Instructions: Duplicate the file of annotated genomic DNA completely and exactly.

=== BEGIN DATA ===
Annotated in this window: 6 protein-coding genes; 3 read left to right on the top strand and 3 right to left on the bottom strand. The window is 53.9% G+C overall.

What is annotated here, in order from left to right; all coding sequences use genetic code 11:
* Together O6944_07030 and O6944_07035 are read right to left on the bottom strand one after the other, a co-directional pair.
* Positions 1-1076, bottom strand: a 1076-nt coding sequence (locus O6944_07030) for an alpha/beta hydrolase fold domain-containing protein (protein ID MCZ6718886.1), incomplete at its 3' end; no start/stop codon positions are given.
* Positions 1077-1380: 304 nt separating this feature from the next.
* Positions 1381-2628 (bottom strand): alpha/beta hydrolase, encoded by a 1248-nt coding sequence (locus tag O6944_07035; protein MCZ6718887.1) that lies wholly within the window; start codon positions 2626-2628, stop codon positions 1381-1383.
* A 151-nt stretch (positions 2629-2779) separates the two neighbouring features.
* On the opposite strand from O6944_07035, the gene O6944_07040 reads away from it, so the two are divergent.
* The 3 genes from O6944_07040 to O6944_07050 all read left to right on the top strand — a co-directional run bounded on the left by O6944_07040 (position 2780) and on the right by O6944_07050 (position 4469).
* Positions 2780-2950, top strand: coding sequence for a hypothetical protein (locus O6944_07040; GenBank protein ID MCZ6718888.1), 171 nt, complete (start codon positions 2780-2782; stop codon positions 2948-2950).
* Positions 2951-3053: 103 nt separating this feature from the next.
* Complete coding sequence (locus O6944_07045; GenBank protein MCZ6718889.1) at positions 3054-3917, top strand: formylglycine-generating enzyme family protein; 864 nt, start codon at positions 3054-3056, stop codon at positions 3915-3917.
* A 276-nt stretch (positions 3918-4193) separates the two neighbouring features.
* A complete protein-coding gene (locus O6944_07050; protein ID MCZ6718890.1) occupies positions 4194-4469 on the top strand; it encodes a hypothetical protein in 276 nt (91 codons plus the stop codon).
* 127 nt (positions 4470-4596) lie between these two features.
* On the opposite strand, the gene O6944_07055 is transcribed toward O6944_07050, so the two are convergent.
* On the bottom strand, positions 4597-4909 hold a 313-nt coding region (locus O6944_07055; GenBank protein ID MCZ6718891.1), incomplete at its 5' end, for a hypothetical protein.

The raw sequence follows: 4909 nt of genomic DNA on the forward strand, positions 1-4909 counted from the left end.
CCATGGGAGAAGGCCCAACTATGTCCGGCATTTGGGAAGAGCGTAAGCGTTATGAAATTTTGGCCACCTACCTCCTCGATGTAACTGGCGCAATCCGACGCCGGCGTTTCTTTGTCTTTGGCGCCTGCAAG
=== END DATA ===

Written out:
Annotated in this window: 6 protein-coding genes; 3 read left to right on the top strand and 3 right to left on the bottom strand. The window is 53.9% G+C overall.

What is annotated here, in order from left to right; all coding sequences use genetic code 11:
* Together O6944_07030 and O6944_07035 are read right to left on the bottom strand one after the other, a co-directional pair.
* Positions 1-1076, bottom strand: a 1076-nt coding sequence (locus O6944_07030) for an alpha/beta hydrolase fold domain-containing protein (protein ID MCZ6718886.1), incomplete at its 3' end; no start/stop codon positions are given.
* Positions 1077-1380: 304 nt separating this feature from the next.
* Positions 1381-2628 (bottom strand): alpha/beta hydrolase, encoded by a 1248-nt coding sequence (locus tag O6944_07035; protein MCZ6718887.1) that lies wholly within the window; start codon positions 2626-2628, stop codon positions 1381-1383.
* A 151-nt stretch (positions 2629-2779) separates the two neighbouring features.
* On the opposite strand from O6944_07035, the gene O6944_07040 reads away from it, so the two are divergent.
* The 3 genes from O6944_07040 to O6944_07050 all read left to right on the top strand — a co-directional run bounded on the left by O6944_07040 (position 2780) and on the right by O6944_07050 (position 4469).
* Positions 2780-2950, top strand: coding sequence for a hypothetical protein (locus O6944_07040; GenBank protein ID MCZ6718888.1), 171 nt, complete (start codon positions 2780-2782; stop codon positions 2948-2950).
* Positions 2951-3053: 103 nt separating this feature from the next.
* Complete coding sequence (locus O6944_07045; GenBank protein MCZ6718889.1) at positions 3054-3917, top strand: formylglycine-generating enzyme family protein; 864 nt, start codon at positions 3054-3056, stop codon at positions 3915-3917.
* A 276-nt stretch (positions 3918-4193) separates the two neighbouring features.
* A complete protein-coding gene (locus O6944_07050; protein ID MCZ6718890.1) occupies positions 4194-4469 on the top strand; it encodes a hypothetical protein in 276 nt (91 codons plus the stop codon).
* 127 nt (positions 4470-4596) lie between these two features.
* On the opposite strand, the gene O6944_07055 is transcribed toward O6944_07050, so the two are convergent.
* On the bottom strand, positions 4597-4909 hold a 313-nt coding region (locus O6944_07055; GenBank protein ID MCZ6718891.1), incomplete at its 5' end, for a hypothetical protein.

The raw sequence follows: 4909 nt of genomic DNA on the forward strand, positions 1-4909 counted from the left end.
CCATGGGAGAAGGCCCAACTATGTCCGGCATTTGGGAAGAGCGTAAGCGTTATGAAATTTTGGCCACCTACCTCCTCGATGTAACTGGCGCAATCCGACGCCGGCGTTTCTTTGTCTTTGGCGCCTGCAAG